Where does the dark green ring come from? Remember, grass turns brown because dog urine adds excess nitrogen to the soil. As the urine flows away from the spot where your dog went to the bathroom, the nitrogen becomes less and less concentrated.
So, the area around the dead patch doesn’t get too much nitrogen to turn brown. Instead, it gets just enough to get a little boost and grow greener than before. It’s like you used fertilizer in that one spot.
What about the grass pulling up from the soil? Grass suffering from grubs or fungus has weak roots, which means it detaches from the soil easily. But dog urine doesn’t affect root strength. If you can pull up the grass with a little tug, the dog has caused your lawn’s problem.
Sometimes, your dog’s favorite potty time hangouts turn dark green instead of brown. Dark green spots mean your soil was lacking in nitrogen before, and the dog’s urine provided the nutrients your grass needs to grow as healthy as possible.
In this case, the urine spots are actually healthier than the rest of your lawn. Apply a nitrogen-rich fertilizer to the rest of the soil, and all your grass can be the same lush, dark color as the urine spots.
Warning: Once you correct your soil and your grass has all the nitrogen it needs, your dog’s urine may burn the grass and cause brown spots.
How to fix dog urine spots
Lawn damage isn’t the same as a torn-up sofa, so don’t get mad at Fido just yet. You can repair your lawn fairly easily, even if parts of it are dead.
Take these steps to help your lawn look as good as new after dog urine damage:
- Water the lawn deeply
- Reseed the dead patches of grass (maybe with a more urine-resistant type of grass seed, such as fescue or Bermudagrass)
- Apply lawn treatments made to cleanse the soil of nitrogen and salts from dog urine
For more information on how exactly you can follow these steps and fix your lawn, see our guide on how to repair dog pee spots in grass.
How to prevent dog urine damage in your lawn
Once you repair your lawn, you can keep those green or brown spots from ever coming back. Or if your dog hasn’t hurt the lawn yet, you can prevent it from happening in the first place. You just have to think ahead and take action before you see any damage.
Here are some effective methods for reducing lawn damage from dog urine:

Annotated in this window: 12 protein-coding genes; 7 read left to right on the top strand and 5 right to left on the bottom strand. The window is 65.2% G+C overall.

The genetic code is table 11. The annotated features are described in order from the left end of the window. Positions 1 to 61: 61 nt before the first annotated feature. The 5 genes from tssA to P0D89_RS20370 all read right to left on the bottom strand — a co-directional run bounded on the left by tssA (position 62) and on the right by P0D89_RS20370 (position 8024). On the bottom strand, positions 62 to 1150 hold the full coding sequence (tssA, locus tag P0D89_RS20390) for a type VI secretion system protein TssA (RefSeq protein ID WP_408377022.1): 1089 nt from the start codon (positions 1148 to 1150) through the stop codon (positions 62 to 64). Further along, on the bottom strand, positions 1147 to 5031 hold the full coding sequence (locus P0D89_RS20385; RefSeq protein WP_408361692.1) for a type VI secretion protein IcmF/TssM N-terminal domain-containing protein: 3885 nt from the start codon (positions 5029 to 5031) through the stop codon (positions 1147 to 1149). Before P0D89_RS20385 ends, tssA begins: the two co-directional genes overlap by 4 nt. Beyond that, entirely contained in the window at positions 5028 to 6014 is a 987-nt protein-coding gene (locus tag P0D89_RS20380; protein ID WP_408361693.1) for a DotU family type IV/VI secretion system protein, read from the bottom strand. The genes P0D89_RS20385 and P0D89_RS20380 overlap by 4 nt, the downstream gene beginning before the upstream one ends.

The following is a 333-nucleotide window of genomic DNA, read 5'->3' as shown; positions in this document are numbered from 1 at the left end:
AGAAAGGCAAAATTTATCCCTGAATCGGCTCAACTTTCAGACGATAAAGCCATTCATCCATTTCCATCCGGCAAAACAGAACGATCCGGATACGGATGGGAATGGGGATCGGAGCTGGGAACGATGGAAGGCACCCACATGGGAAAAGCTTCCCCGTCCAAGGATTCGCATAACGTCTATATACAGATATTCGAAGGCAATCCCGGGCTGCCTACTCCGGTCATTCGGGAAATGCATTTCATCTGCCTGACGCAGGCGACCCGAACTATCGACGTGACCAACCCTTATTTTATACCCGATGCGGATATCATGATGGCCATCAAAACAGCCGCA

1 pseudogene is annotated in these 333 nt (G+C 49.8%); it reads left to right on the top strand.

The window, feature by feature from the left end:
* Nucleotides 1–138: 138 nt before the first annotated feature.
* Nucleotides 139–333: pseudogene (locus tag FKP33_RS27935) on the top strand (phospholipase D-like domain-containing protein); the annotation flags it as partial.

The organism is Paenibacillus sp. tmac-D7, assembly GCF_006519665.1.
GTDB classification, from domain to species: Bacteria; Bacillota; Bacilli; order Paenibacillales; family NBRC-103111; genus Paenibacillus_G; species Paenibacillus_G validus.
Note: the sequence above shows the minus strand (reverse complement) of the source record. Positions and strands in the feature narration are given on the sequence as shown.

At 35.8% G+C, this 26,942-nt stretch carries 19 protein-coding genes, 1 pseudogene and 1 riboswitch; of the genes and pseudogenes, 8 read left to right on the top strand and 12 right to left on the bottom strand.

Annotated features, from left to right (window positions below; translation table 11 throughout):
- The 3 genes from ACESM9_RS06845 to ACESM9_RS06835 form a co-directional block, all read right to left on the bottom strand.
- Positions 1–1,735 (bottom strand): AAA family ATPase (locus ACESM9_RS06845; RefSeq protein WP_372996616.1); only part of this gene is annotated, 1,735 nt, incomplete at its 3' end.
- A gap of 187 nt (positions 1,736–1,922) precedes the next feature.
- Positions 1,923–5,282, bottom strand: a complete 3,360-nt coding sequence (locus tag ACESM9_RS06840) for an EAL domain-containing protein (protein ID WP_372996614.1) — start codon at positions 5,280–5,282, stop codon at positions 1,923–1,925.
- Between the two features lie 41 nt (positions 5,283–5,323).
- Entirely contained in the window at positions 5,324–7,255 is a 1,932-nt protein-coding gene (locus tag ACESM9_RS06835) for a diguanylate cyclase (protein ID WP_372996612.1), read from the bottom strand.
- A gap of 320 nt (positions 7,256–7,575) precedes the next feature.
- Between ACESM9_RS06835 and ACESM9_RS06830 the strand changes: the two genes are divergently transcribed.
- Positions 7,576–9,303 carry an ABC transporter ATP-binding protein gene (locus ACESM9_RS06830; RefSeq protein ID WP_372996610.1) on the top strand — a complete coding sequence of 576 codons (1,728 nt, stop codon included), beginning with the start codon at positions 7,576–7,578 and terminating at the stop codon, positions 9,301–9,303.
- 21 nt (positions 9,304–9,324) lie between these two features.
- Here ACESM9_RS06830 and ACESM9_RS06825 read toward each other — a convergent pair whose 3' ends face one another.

- Thoroughly water the spot where your dog pees immediately after they’re done
- Train your dog to urinate in a designated spot where there’s mulch or gravel instead of grass
- Raise your mowing height so the grass is less sensitive
- Use Dog Rocks, a product that reduces nitrates in your dog’s water
- Alter your dog’s diet (with guidance from a veterinarian)
- Reseed your lawn with a more urine-resistant grass type
Want to know more about these prevention methods? See our in-depth guide to preventing dog pee damage.
FAQ about dog pee and grass
Maybe and maybe not. If the affected grass is only yellowing, you may still be able to save it with extra watering before it turns brown.
If the grass is already brown, it’s dead. That grass won’t come back to life, but new grass can replace it. You have two options for regrowth:
—Reseed the spot to grow new grass
—Pull up the dead spot and allow the surrounding healthy grass to cover the area gradually through rhizome or stolon growth
Warm-season grasses typically recover from dog urine damage better than cool-season grasses.
If you live in an area where you need to use cool-season grass, fescue is the most urine-resistant cool-season grass type.
Not necessarily. A healthy dog’s urine can cause brown spots just the same as a sick dog’s.
However, if you notice a change in your dog’s bathroom habits or you suddenly start seeing spots in the lawn out of nowhere, that may indicate a health problem, especially with the kidneys. It might be a good idea to bring your pup to the vet and have them checked out.
Man’s best friend, not lawn’s best friend
Dogs love running around in the lawn more than anyone, but the lawn might not love them back. Dog pee kills grass in some cases, leaving ugly brown patches.
But there are plenty of measures you can take to prevent and get rid of brown spots without affecting your pup’s health and happiness. A few spots of brown grass every once in a while is a small price to pay for the tail wags you get when you say the word “outside.”
Need assistance? Regular maintenance from one of Lawn Love’s local lawn care professionals can help keep your grass healthy and free of brown patches.